Do you have any advice for students? What would you tell them?
I tend to think of the parallel between physical fitness and playing fitness; there are so many parallels to sports. However, to me, the competitive attitude required by sportsmen and women is incredibly unhelpful for musicians. I don’t necessarily mean competitions per se, because I think if you can use competitions well, they’re fantastic opportunities for being heard and receiving feedback. But I think that the sharp-elbowed-trying-to-win-everything-and-shoving-colleagues-away attitude is an excellent way to have a very short career. So, that’s one piece of advice. But I would also encourage students to keep ‘match-fit’ with their playing, even though practising ‘into a void’ — as happened during the pandemic when the destination of the work was unclear — can feel demoralising. It is important to keep the instrument alive with you. Some days it can be a struggle. Do not allow things to drop away too much if you run out of steam. Try not to be too obsessed with your instrument, either. Obviously, I think the cello is a dream instrument because it answers so many prayers. But I’d say listen to music of every style and genre; don’t close doors to music. Even when you are struggling with your own playing, it’s important to feed our love and passion for music. It is a central part of who we are, and it’s infectious so that you can share it.
Is there anything else you’d like to add?
I consider myself to have been so lucky to have studied with my teachers; they were really inspirational. When I studied with Ralph Kirshbaum, my eyes (and ears) were opened wider and wider in every lesson. The best possible legacy a teacher can leave is to teach the student how to be their own teacher. Students learn how to listen and be a sounding board. You know, when a musician is advanced, they had a teacher who worked hard to prepare them. I always tried to take what my teachers told me and pass it on to other people.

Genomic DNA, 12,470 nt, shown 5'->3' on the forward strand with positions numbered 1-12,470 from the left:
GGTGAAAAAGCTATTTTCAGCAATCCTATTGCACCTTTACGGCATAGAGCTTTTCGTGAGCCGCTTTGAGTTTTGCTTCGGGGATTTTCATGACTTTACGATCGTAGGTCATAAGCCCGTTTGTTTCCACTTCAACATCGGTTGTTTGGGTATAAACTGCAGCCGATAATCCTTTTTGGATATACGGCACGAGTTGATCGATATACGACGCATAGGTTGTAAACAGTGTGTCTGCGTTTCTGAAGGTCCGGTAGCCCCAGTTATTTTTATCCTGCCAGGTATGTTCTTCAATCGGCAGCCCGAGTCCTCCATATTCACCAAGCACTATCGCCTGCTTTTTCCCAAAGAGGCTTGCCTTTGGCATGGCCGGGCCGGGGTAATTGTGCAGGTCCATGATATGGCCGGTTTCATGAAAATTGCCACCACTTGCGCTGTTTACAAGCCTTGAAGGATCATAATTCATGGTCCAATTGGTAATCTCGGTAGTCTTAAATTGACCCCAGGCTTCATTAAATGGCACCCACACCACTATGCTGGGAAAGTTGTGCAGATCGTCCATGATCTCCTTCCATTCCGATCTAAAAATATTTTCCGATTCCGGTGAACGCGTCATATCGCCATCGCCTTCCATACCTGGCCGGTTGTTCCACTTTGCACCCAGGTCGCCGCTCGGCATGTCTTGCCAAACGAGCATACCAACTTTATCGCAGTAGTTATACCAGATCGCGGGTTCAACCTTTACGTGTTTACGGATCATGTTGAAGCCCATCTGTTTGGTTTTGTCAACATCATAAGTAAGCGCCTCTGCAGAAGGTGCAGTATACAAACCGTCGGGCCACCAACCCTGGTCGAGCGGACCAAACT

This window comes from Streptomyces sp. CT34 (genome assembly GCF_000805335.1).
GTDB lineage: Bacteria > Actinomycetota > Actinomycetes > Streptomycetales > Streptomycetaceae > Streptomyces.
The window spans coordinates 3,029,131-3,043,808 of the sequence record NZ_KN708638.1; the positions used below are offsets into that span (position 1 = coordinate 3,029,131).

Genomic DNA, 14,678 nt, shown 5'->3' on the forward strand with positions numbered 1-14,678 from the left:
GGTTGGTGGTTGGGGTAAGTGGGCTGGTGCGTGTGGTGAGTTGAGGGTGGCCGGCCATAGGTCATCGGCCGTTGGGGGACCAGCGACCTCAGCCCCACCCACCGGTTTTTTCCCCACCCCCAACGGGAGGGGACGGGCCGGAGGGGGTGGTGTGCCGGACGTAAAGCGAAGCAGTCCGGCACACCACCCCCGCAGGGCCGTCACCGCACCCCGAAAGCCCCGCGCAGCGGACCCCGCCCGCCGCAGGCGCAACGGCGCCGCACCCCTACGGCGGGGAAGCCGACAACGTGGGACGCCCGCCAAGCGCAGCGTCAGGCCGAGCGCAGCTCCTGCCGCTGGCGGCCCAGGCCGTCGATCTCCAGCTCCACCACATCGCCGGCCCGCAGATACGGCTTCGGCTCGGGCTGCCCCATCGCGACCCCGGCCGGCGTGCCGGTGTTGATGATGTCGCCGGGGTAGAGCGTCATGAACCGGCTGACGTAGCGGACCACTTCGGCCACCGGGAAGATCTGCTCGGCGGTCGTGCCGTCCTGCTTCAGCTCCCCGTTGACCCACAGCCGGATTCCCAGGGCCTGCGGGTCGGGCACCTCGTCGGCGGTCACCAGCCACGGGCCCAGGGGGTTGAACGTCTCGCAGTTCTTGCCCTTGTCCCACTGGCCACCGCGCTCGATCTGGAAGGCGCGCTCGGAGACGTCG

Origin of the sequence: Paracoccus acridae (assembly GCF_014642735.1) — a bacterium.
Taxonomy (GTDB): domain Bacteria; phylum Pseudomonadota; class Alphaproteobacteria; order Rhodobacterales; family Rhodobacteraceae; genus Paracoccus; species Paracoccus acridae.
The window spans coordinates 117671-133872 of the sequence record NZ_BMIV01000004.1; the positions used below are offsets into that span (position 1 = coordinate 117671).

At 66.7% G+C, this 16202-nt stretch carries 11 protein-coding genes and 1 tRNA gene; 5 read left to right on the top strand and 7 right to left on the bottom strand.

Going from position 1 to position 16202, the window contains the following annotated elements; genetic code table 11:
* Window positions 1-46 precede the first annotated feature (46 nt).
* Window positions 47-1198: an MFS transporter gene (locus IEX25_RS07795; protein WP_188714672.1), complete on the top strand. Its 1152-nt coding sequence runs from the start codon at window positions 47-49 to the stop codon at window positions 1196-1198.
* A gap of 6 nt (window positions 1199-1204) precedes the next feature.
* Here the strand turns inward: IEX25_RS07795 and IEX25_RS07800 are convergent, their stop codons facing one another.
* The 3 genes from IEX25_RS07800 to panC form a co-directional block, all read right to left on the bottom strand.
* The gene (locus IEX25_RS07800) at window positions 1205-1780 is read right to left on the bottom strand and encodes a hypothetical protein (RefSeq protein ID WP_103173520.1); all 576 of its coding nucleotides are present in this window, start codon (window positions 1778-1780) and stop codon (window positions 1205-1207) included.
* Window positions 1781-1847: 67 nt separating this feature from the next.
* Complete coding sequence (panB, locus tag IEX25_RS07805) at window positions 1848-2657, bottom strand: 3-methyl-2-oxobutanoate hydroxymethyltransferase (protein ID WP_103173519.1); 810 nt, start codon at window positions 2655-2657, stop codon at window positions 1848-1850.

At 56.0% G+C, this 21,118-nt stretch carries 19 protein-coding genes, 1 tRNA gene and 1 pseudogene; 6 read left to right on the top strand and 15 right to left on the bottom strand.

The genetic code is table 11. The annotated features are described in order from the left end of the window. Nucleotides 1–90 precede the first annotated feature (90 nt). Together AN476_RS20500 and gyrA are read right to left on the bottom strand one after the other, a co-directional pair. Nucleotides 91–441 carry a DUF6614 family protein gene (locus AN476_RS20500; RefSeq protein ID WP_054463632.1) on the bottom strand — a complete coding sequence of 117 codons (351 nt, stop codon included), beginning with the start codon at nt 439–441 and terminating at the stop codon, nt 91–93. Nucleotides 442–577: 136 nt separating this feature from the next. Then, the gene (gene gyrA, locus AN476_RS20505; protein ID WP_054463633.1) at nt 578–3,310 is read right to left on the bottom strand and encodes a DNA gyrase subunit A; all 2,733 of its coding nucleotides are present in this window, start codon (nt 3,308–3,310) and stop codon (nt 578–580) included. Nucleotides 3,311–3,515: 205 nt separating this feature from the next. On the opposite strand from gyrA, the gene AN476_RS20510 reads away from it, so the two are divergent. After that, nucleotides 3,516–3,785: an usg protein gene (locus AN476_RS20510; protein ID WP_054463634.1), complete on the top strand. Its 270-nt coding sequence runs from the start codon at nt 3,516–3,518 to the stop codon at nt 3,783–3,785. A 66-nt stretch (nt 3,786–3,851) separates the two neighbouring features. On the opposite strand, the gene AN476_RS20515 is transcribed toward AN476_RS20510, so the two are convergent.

I also think it is incredibly important for musicians to absorb and rationalise different views. It can be a contentious issue when everyone feels very strongly or personally about something. That can be a difficult thing to work on. On the other hand, it is so important to listen to people’s views; it should be enlightening. It’s a life lesson, and I think more of our politicians should try it. In the UK, orchestras have very little rehearsal time, and they work with an awful lot of different conductors. You need to be able to absorb other people’s views quickly — of how the music should go and make it work for the good of the audience, at the same time as retaining a quiet watch on your own taste and judgment.
Jo Cole’s Profile on the RAM Website: ram.ac.uk/people/jo-cole